Baby Body Language Explained

Your baby's expression and body language are the primary way he communicates with you before he starts to talk. Understand what he is 'saying' by interpreting the message he sends with his face and body.

Face. Your baby's face is generally easy to read. When he is interested in something, he may raise his eyebrows, look intently at the object for a couple of minutes and cock his head slightly to the side as if listening. Respond by identifying the object he is interested in to help develop his language skills. For example, “Are you looking at the cat?” When your infant is angry, you will definitely know. His jaw may be clenched, his face may be red and his eyes may be narrowed. He may be frustrated by something, like the ball that rolled under the couch. In that case, retrieve the ball for him but otherwise you may just have to wait for the storm to pass. Your infant may be upset because you took something away from him, and he needs to learn that just because he is angry you will not be giving the object back. What you don't want to teach your baby is that temper tantrums get the desired results.  If your baby turns his head away, it could mean that he needs a few moments to process new information or some time on his own. He may be tired of the game or all of the attention he is getting, and just needs some time to play independently.

Hands and arms. The first words babies understand are often those that are accompanied by hand movements, such as „bye bye' that cues baby to wave. Babies will „windmill' their arms, flapping them in the air, when they are excited. When accompanied by a smiling face, it is good excitement, e.g. when your baby sees you approach his crib. But at other times, his rotating arms can have a very different meaning. Accompanied by a red, scrunched up face, they can indicate surprise or frustration. At times, arms can communicate a message when they are seemingly doing nothing. When your baby is fearful, he may draw in his arms against his body… an instinctive and self-protection action. When his arms are outstretched with his hands open, this usually indicates a good mood, and that baby is in a receptive mood. He may be happy to come along while you do errands or go shopping, for example, even though the last time you took him shopping; he had a meltdown in the store. Based on his body language, chances are good that this time he will be fascinated by what's going on around him. Experts advise that along with body language, watch your baby's face. That is most easily understood and sends the primary message, with any hand or arm motioning complementing that message. Look at the context of the message as well. A baby who raises his arms up in the air is generally letting you know he wants to be carried but if he is in his playpen, he may just be asking to be lifted out.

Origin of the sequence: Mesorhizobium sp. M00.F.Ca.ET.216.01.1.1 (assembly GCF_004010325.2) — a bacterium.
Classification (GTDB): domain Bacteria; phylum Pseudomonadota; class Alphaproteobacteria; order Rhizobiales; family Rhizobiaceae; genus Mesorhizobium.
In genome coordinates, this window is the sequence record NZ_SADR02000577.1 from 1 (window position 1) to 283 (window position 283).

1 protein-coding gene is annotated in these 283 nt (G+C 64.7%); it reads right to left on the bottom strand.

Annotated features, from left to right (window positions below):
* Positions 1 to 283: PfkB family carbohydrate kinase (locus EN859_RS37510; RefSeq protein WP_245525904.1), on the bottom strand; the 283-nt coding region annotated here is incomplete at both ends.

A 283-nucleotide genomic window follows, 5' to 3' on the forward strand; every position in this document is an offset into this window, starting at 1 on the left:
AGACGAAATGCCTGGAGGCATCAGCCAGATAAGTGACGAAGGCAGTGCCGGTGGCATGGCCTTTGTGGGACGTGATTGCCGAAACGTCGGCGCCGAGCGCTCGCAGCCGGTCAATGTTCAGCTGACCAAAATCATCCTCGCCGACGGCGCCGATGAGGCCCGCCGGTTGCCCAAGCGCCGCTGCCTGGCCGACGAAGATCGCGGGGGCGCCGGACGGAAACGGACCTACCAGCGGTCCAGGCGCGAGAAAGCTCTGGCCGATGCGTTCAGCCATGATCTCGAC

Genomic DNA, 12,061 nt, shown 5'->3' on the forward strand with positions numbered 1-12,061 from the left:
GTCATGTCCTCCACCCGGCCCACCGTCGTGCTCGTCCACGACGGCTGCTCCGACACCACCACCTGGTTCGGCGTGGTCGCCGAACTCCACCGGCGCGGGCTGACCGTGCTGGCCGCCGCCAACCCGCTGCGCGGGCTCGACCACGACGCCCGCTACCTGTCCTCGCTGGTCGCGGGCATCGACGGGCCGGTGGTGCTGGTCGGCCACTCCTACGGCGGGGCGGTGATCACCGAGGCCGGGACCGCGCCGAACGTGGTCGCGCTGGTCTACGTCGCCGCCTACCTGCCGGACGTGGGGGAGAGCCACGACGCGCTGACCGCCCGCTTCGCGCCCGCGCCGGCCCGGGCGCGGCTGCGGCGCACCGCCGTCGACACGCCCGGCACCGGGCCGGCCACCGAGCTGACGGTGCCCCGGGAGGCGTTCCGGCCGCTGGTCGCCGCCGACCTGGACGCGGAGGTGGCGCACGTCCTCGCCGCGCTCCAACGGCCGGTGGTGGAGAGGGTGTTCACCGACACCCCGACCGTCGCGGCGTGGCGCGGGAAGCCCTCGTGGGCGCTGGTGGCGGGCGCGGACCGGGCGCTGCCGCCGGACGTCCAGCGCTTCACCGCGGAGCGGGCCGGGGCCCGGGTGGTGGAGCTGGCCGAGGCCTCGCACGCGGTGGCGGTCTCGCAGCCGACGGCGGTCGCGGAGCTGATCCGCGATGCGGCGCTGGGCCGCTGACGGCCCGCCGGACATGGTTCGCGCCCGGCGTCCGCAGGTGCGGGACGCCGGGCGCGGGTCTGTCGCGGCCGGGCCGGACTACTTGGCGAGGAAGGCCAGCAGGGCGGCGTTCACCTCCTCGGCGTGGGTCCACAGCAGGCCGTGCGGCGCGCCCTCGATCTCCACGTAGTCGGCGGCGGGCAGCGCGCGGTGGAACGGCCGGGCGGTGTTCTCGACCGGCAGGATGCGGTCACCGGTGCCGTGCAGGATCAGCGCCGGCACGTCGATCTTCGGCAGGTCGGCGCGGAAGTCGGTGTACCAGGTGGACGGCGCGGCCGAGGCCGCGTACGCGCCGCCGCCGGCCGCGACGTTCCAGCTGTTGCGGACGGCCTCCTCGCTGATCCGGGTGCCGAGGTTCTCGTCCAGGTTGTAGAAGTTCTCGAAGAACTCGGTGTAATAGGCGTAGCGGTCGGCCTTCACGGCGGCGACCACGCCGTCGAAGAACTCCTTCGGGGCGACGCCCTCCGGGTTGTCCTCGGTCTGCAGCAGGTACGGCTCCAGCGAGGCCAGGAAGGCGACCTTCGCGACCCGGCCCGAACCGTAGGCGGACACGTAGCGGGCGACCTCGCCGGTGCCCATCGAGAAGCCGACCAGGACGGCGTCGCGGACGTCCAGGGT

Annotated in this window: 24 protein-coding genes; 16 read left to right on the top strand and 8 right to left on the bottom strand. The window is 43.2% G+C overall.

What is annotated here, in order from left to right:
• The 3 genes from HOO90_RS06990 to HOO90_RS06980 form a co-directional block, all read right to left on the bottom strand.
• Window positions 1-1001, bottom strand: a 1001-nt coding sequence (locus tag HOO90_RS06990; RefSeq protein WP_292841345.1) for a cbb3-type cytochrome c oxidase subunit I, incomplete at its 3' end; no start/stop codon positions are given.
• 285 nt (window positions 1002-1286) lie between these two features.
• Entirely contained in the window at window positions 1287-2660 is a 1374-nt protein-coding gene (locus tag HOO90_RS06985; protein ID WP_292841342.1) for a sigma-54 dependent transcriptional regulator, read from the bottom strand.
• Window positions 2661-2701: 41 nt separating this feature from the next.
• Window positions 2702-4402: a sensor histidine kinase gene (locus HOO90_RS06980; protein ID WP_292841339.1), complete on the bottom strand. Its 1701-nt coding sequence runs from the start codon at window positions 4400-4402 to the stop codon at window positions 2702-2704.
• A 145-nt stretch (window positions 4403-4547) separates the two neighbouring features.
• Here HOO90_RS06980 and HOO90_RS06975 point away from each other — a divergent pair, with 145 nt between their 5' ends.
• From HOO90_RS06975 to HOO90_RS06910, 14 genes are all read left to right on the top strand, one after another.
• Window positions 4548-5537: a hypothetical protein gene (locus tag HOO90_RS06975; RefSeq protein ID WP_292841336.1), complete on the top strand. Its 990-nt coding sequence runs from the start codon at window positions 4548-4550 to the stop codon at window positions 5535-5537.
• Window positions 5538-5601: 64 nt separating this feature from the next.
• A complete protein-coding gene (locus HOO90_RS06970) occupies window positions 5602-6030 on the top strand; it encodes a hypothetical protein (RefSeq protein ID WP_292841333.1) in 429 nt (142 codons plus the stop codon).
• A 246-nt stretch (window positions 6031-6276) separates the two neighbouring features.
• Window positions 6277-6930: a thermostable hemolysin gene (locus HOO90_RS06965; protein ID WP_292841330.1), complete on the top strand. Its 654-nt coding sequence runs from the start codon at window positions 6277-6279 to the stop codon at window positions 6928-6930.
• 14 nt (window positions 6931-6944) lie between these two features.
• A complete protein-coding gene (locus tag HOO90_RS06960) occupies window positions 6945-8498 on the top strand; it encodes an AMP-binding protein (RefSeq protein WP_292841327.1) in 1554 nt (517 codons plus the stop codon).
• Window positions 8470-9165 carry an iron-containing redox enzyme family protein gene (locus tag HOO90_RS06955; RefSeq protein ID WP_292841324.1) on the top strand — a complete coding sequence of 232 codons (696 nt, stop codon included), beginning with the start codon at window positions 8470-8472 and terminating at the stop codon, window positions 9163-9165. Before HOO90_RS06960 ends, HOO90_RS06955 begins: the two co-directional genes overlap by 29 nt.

Feet and legs. When your baby thumps his legs against the high chair, his message is usually an unmistakable “Let me out!” When your baby bangs his legs against his mattress, this is usually his way of saying “Where are you?” and indicates he wants attention and activity. He'll also use his legs to communicate frustration, as when he thrashes them about in a temper tantrum. Vigorous body language generally communicates a strong message, with the thrashing or windmilling of legs serving as the exclamation point to baby's message.

Interestingly, studies have noted that a baby's feet can be indicators of mood too. When a baby's big toe is extended, this may indicate he is in pain. When his toes are slightly curled and pointing down this may be a sign that he is feeling uncomfortable. If his whole foot is stiff and pointing to the floor, it may mean he is in acute pain. Again, look at the whole context – from your baby's face along with his body language – to properly interpret his message. Together they communicate your baby's mood.